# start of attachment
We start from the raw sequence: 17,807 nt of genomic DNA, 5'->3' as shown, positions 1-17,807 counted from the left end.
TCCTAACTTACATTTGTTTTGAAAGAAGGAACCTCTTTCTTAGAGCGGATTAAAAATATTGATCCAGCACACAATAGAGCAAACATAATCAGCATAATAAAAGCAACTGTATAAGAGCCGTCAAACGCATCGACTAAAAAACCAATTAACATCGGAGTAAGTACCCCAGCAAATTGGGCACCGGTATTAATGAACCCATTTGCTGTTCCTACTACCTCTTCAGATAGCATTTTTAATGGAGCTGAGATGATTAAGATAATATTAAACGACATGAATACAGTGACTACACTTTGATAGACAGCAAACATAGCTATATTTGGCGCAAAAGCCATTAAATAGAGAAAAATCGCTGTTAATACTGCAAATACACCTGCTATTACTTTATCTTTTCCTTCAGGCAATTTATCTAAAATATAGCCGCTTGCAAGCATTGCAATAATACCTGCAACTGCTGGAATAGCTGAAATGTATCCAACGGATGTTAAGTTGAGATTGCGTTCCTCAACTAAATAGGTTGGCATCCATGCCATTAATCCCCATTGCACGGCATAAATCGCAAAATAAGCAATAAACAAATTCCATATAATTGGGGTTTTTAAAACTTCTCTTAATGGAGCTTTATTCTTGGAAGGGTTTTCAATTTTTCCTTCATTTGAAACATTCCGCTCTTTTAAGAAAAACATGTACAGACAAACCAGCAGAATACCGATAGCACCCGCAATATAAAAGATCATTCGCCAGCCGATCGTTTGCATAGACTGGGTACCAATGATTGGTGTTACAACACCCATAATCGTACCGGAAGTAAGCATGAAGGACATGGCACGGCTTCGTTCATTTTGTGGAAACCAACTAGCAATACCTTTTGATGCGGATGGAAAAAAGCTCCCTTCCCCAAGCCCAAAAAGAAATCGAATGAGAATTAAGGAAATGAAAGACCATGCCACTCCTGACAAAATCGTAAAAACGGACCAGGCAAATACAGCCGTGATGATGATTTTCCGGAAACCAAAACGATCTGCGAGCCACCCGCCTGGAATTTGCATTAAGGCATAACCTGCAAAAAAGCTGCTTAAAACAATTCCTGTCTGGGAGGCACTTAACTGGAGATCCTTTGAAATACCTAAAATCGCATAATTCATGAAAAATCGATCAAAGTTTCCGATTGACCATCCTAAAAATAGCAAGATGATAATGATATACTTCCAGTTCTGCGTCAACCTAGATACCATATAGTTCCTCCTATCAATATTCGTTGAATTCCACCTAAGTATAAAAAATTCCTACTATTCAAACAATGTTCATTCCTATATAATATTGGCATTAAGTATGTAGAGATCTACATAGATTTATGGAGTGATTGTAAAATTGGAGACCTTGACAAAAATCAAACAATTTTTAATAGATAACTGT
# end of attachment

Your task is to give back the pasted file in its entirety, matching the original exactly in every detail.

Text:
We start from the raw sequence: 17,807 nt of genomic DNA, 5'->3' as shown, positions 1-17,807 counted from the left end.
TCCTAACTTACATTTGTTTTGAAAGAAGGAACCTCTTTCTTAGAGCGGATTAAAAATATTGATCCAGCACACAATAGAGCAAACATAATCAGCATAATAAAAGCAACTGTATAAGAGCCGTCAAACGCATCGACTAAAAAACCAATTAACATCGGAGTAAGTACCCCAGCAAATTGGGCACCGGTATTAATGAACCCATTTGCTGTTCCTACTACCTCTTCAGATAGCATTTTTAATGGAGCTGAGATGATTAAGATAATATTAAACGACATGAATACAGTGACTACACTTTGATAGACAGCAAACATAGCTATATTTGGCGCAAAAGCCATTAAATAGAGAAAAATCGCTGTTAATACTGCAAATACACCTGCTATTACTTTATCTTTTCCTTCAGGCAATTTATCTAAAATATAGCCGCTTGCAAGCATTGCAATAATACCTGCAACTGCTGGAATAGCTGAAATGTATCCAACGGATGTTAAGTTGAGATTGCGTTCCTCAACTAAATAGGTTGGCATCCATGCCATTAATCCCCATTGCACGGCATAAATCGCAAAATAAGCAATAAACAAATTCCATATAATTGGGGTTTTTAAAACTTCTCTTAATGGAGCTTTATTCTTGGAAGGGTTTTCAATTTTTCCTTCATTTGAAACATTCCGCTCTTTTAAGAAAAACATGTACAGACAAACCAGCAGAATACCGATAGCACCCGCAATATAAAAGATCATTCGCCAGCCGATCGTTTGCATAGACTGGGTACCAATGATTGGTGTTACAACACCCATAATCGTACCGGAAGTAAGCATGAAGGACATGGCACGGCTTCGTTCATTTTGTGGAAACCAACTAGCAATACCTTTTGATGCGGATGGAAAAAAGCTCCCTTCCCCAAGCCCAAAAAGAAATCGAATGAGAATTAAGGAAATGAAAGACCATGCCACTCCTGACAAAATCGTAAAAACGGACCAGGCAAATACAGCCGTGATGATGATTTTCCGGAAACCAAAACGATCTGCGAGCCACCCGCCTGGAATTTGCATTAAGGCATAACCTGCAAAAAAGCTGCTTAAAACAATTCCTGTCTGGGAGGCACTTAACTGGAGATCCTTTGAAATACCTAAAATCGCATAATTCATGAAAAATCGATCAAAGTTTCCGATTGACCATCCTAAAAATAGCAAGATGATAATGATATACTTCCAGTTCTGCGTCAACCTAGATACCATATAGTTCCTCCTATCAATATTCGTTGAATTCCACCTAAGTATAAAAAATTCCTACTATTCAAACAATGTTCATTCCTATATAATATTGGCATTAAGTATGTAGAGATCTACATAGATTTATGGAGTGATTGTAAAATTGGAGACCTTGACAAAAATCAAACAATTTTTAATAGATAACTGT